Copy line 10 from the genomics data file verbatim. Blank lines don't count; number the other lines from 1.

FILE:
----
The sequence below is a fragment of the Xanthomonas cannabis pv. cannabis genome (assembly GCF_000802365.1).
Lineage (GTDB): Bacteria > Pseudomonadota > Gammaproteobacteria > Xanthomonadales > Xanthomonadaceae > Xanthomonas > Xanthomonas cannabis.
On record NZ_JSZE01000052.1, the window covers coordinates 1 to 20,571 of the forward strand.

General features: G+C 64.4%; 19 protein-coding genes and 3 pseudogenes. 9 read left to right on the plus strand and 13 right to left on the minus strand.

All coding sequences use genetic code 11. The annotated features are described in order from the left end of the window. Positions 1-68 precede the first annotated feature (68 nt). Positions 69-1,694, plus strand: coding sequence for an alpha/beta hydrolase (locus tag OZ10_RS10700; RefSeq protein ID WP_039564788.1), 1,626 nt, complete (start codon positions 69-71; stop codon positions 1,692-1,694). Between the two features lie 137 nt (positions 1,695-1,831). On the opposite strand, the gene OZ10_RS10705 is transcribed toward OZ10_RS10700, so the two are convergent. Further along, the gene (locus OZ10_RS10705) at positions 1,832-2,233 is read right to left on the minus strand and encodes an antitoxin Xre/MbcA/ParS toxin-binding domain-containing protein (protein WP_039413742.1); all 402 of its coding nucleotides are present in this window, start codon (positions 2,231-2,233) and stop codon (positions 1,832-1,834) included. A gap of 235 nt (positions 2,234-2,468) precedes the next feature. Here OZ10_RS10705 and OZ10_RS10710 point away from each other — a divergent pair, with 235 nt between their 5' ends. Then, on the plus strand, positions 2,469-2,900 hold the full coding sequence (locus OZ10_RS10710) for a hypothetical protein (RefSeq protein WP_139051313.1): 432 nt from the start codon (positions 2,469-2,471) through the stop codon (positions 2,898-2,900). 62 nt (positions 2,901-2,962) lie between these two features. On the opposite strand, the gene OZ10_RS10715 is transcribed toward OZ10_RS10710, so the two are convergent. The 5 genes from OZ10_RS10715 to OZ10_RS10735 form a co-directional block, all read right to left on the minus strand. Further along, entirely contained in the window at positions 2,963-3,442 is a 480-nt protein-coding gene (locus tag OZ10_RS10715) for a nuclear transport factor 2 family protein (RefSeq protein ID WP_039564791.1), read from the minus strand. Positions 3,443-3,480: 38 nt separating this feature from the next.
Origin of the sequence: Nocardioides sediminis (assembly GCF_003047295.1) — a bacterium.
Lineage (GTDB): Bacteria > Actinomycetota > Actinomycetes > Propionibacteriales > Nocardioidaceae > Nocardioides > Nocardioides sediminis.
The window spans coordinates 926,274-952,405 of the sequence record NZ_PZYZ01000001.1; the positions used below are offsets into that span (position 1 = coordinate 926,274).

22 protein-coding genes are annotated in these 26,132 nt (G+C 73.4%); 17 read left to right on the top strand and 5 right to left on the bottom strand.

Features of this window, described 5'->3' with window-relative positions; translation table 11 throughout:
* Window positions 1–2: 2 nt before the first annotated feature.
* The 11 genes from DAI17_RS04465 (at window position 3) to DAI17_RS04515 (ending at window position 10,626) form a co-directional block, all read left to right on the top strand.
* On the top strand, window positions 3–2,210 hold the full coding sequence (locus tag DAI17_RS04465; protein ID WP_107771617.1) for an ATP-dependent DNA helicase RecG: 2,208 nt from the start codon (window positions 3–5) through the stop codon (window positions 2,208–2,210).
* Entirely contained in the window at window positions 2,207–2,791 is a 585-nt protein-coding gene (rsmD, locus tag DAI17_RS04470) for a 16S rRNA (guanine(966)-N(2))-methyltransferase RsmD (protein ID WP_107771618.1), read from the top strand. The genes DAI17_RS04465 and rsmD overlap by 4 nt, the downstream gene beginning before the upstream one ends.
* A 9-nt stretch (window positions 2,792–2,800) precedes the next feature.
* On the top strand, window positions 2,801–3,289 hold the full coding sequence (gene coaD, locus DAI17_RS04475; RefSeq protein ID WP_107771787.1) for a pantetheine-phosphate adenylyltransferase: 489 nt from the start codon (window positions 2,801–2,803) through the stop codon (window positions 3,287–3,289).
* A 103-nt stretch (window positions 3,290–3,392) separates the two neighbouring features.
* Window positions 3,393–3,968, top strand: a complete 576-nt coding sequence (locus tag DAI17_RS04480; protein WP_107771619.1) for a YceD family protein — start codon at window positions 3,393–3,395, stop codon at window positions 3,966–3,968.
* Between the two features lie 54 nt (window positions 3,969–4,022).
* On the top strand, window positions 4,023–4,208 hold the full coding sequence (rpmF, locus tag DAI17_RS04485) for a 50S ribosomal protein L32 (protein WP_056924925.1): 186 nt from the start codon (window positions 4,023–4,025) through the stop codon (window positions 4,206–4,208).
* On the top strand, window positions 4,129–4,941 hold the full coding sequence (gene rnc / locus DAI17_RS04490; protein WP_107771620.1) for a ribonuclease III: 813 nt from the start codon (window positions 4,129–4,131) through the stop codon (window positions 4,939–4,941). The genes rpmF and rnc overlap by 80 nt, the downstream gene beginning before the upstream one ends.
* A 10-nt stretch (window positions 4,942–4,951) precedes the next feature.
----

Features of this window, described 5'->3' with window-relative positions; translation table 11 throughout: